Have we thought this through?

Street lighting is an essential part of urban infrastructure, providing safety and visibility during the night. However, the structural integrity of the lighting columns can sometimes be compromised due to various stresses.

One solution is to cut back the street lighting bracket, effectively raising the height of the luminaire from the ground. But does this adjustment necessitate an increase in energy or power to maintain the same level of illuminance? Let’s delve into the science behind it.

The Science of Illuminance

Illuminance (E) is a measure of how much luminous flux is spread over a given area and is given by the formula:

Where I is the luminous flux, cosθ is the cosine of the angle of incidence, and r is the distance from the light source to the ground.

The Inverse Square Law

The term in the equation signifies that illuminance decreases with the square of the distance from the light source. This is known as the inverse square law. If you double the distance (r), the illuminance (E) will be reduced to a quarter of its original value.

Energy Consumption and Illuminance

The energy consumed by a light source is often given by the formula P=IV, where P is the electrical power in watts, I is the current in amperes, and V is the voltage in volts. To relate this to illuminance, we consider the luminous efficacy (η) of the light source:

which can be rearranged to

Substituting this into the original illuminance equation, we get:

The Impact of Changing Distance

If the distance (r) from the luminaire to the ground increases, say from 10m to 11m, and you wish to maintain the same illuminance (E), then we can set up the following equation (noting that cosq is likely to alter but for simplicity I am not adjusting this):

Since η and cosθ are constant, they can be cancelled out:

Solving for P2, the power needed to maintain the same illuminance E when r changes from 10m to 11m, we get:

So, the power needed at 11m would be 1.21 times the original power at 10m to maintain the same illuminance E. This would likely result in an increase in energy consumption of 21%.

But part of the reason for cutting this street lighting bracket back is likely to be to install a more energy efficient luminaire – do I still achieve an energy saving even when I cut the bracket back?

A Practical Example

Let’s say the original power was 50W at a height of 10m. If you cut back the bracket to increase the luminaire distance to the road to 11m, but reduce the luminaire power to 15W, for a nice new LED, the percentage change in power needs would be:

However, to maintain the same illuminance, the new power would need to be

Even after adjusting the power to 18.15W to maintain the same illuminance at the new height, we still achieve a significant power saving compared to the original 50W. The new percentage change in power needs, when compared to the original 50W, would be:

This means that even with the adjustment to maintain illuminance, a power saving of approximately 63.7% is still achieved (originally 70%). Therefore, cutting back the bracket not only helps in reducing stresses on the column but also allows for considerable energy savings, even when adjustments are made to maintain the same level of illuminance.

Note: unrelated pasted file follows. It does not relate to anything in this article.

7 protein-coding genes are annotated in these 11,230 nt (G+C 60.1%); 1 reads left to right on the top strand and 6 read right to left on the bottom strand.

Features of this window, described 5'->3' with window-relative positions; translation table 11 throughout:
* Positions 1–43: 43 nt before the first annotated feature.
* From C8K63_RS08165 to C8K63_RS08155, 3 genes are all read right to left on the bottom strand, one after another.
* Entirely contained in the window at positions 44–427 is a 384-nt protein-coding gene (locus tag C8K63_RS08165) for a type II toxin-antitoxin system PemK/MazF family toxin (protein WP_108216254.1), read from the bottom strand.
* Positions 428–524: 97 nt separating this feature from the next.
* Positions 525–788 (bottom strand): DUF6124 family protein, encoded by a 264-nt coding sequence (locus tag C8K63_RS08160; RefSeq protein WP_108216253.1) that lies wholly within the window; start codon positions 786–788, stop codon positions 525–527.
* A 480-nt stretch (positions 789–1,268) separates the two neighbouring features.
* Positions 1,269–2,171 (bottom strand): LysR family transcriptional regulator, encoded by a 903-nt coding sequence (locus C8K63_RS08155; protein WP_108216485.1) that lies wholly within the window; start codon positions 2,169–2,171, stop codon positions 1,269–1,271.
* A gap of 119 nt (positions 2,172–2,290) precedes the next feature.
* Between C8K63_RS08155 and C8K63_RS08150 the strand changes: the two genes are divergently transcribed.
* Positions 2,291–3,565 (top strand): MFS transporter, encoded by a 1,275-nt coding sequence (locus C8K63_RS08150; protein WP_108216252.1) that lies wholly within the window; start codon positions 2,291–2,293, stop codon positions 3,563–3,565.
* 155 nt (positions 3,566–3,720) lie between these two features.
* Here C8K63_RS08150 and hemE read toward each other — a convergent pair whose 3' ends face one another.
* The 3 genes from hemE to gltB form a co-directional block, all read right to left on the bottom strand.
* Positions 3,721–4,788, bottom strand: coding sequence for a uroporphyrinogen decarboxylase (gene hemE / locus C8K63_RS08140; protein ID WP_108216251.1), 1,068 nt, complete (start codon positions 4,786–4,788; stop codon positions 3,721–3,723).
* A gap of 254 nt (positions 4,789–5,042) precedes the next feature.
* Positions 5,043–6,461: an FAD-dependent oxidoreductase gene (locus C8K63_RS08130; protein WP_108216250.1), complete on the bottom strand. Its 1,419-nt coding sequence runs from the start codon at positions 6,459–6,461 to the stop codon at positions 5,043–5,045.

The Structural Benefits of Cutting Back the Bracket

When considering the adjustment of street lighting infrastructure, it’s crucial to understand the structural implications. Cutting back the street lighting bracket offers several advantages in terms of reducing various stresses on the column. Here’s how:

Reduced Bending Stress: Shortening the bracket effectively lessens the bending moment on the column. This is particularly beneficial at the base, where bending moments are usually at their peak.

Mitigated Torsional Stress: If the luminaire is not aligned with the column’s centreline, a shorter bracket will decrease the torsional stresses, enhancing the column’s stability.

Lower Wind Loading: A more compact bracket exposes less surface area to wind forces, thereby reducing the wind-induced moments and stresses on the column.

Decreased Vibrational Stress: A shorter bracket is generally less prone to vibrations from external factors like wind or passing traffic. This minimises fatigue stresses that can accumulate over time.

Minimal Shear Stress: While the impact on shear stress is less significant compared to bending and torsional stresses, a shorter bracket may still offer slight reductions in shear forces.

Lighter Dead Load: The weight of the luminaire and the bracket contribute to the overall load on the column. A shorter, and potentially lighter, bracket can reduce this dead load, further enhancing structural integrity.


Cutting back the bracket on a street lighting column offers a range of structural benefits, from reducing various types of stresses to enhancing overall stability. This adjustment also presents an excellent opportunity to upgrade to more energy-efficient lighting solutions, such as making the switch from traditional SON lamps to modern LED technology.

While raising the luminaire increases the distance to the ground, which could theoretically require a slight uptick in power to maintain the same level of brightness, the energy savings from using LED technology remain significant. In essence, even if you need to adjust the power slightly to keep the same level of illuminance, the overall energy consumption is still markedly reduced when transitioning to LEDs.

In summary, cutting back the bracket not only improves the structural integrity of your lighting column but also allows for considerable energy savings. The end result is a street lighting system that is both safer and more energy-efficient, without compromising on brightness.